Most of the recent discussion on trading hours for the grain and oilseed markets has focused on the overlap of trading with the release times for various USDA reports. In response to concerns about market and commercial impact from the release of major USDA crop and livestock reports during market hours, USDA published a request for public comment in the Federal Register here with comments due by July 9.
In contrast, there has been very little attention paid to something equally important: When – and how – should daily settlement prices be calculated? The answer to this question affects everyone who uses these markets, since daily settlement prices for futures determine end-of-day brokerage account balances, trigger margin calls, and influence option values.
How are daily settlement prices determined? Although the settlement price is sometimes referred to as the “closing price,” it is actually the prices from the closing period that are used to determine the “settlement prices” at which all positions are “settled” each day. Somewhat surprisingly, the process used to calculate these settlement prices varies considerably across exchanges, commodities, and sometimes even contract months within the same commodity. The following table provides a brief summary of daily settlement procedures for a number of major commodities.
Prior to June 25, CBOT Wheat futures used a weighted average of Globex (but not pit) prices for the lead month, Globex (but not pit) spreads for the next 4 months, and pit (but not Globex) spreads for everything else. In contrast, CBOT Corn and Soybean futures used pit (but not Globex) prices for the lead month and pit (but not Globex) spreads for all other months.
For the period January-May 2012, pit trading accounted for just 2.07% of total CBOT Wheat futures volume, 6.48% of total CBOT Corn futures volume and 5.98% of total CBOT Soybean futures volume, so some of these settlement prices were based on a small fraction of the total trading volume. Moving to a weighted average process – sometimes called “one contract, one vote” because the price for each transaction is weighted by the number of contracts in that transaction – which includes all trading volume, both pit and electronic, during the closing period should result in daily settlement prices that are much more reflective of overall market activity.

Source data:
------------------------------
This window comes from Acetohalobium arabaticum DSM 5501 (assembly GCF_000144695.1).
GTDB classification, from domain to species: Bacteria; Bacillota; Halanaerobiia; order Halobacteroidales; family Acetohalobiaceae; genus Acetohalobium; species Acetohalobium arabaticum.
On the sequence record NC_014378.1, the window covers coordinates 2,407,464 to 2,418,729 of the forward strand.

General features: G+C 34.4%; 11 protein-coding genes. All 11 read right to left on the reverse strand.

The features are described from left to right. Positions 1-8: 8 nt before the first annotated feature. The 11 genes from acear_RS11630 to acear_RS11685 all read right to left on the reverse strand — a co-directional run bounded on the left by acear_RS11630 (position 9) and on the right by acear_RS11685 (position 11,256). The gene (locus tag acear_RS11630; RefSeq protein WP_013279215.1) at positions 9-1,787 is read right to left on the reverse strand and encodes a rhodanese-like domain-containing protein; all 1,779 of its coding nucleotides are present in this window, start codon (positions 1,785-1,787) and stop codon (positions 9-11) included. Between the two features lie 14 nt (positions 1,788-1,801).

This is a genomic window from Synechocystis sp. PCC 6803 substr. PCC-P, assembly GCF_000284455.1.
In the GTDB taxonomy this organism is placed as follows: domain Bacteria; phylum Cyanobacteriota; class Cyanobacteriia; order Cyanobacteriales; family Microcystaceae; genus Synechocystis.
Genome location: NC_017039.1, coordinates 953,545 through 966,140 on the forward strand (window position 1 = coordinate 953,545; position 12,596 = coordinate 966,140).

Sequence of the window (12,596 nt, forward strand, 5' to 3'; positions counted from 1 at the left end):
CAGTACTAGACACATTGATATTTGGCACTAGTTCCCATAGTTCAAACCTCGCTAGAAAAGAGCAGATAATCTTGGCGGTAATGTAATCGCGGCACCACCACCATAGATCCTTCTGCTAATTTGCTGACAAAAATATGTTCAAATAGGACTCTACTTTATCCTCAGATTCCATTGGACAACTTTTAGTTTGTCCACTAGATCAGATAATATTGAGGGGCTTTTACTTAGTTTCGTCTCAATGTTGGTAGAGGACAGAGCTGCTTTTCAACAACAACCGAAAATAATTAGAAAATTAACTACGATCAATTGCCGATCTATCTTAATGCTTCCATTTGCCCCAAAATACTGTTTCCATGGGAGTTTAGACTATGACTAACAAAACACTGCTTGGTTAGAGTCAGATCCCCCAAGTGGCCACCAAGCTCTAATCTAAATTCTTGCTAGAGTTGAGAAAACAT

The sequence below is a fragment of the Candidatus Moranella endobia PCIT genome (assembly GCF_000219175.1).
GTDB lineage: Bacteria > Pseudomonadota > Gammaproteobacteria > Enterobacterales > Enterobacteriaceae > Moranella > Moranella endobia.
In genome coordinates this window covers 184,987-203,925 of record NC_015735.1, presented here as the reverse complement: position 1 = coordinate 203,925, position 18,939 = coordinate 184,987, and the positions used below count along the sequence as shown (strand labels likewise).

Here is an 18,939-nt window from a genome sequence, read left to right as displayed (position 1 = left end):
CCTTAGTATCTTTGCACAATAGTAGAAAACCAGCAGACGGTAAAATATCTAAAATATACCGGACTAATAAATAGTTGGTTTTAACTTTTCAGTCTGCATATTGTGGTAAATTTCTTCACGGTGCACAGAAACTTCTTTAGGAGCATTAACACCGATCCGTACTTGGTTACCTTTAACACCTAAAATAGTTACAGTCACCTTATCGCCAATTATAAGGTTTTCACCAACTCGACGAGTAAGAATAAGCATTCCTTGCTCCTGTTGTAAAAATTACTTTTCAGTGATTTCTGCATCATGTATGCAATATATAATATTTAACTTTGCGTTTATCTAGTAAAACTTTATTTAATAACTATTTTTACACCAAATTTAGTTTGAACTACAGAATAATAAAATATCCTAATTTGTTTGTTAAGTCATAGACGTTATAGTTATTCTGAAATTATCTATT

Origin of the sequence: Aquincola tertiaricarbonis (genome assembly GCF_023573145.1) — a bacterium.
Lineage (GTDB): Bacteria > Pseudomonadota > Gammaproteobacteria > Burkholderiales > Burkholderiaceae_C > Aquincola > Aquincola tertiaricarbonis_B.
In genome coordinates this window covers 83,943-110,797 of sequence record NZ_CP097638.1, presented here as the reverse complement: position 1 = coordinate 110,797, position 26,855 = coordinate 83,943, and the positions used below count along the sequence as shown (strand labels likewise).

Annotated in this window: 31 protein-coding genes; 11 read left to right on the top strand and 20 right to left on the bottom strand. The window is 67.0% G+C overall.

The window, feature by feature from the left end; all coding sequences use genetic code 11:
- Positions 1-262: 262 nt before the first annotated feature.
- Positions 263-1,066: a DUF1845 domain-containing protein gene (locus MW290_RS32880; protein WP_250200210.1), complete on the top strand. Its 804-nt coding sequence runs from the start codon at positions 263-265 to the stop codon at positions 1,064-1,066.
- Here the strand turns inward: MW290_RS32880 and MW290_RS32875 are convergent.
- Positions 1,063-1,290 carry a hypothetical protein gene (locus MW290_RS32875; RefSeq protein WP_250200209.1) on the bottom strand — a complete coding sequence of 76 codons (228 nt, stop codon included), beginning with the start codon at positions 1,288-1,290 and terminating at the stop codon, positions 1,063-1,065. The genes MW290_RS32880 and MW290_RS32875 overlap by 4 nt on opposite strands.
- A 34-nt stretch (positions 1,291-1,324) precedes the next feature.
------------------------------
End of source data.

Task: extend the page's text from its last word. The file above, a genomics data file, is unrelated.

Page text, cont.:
From the table above, it should be clear that there is no single, best way to determine a daily settlement price. This small sample of markets reveals a wide range of techniques which have developed over the years to meet the needs of each particular market. For example, the time period used for the data collection and calculation process ranges from the final 30 seconds of trading (KC Wheat and CME Dairy) to the last 120 seconds (NYMEX energy futures), suggesting differing opinions about the sample size needed to obtain a representative price. Other differences reflect physical characteristics of the commodities themselves. For example, storable commodities such as grains and oilseeds commonly rely on spreads to settle months within the same crop year, while non-storable commodities like livestock and dairy establish “flat” prices for each contract month. Still other differences reflect longstanding market practices. Livestock futures take into consideration “better bid” (unmet offers to buy at a price above the last trade) and “better ask” (unmet offers to sell at a price below the last trade) prices when determining the closing range, on the principle that these bids and offers reflect where the market wants to go, while most other commodities use only transaction prices.
The primary purpose of the daily settlement process is to obtain a price that can be used to credit or debit each account at the end of the day based on changes in position values. As all markets move toward around-the-clock trading and make greater use of technology, we are likely to see further changes in daily settlement procedures.
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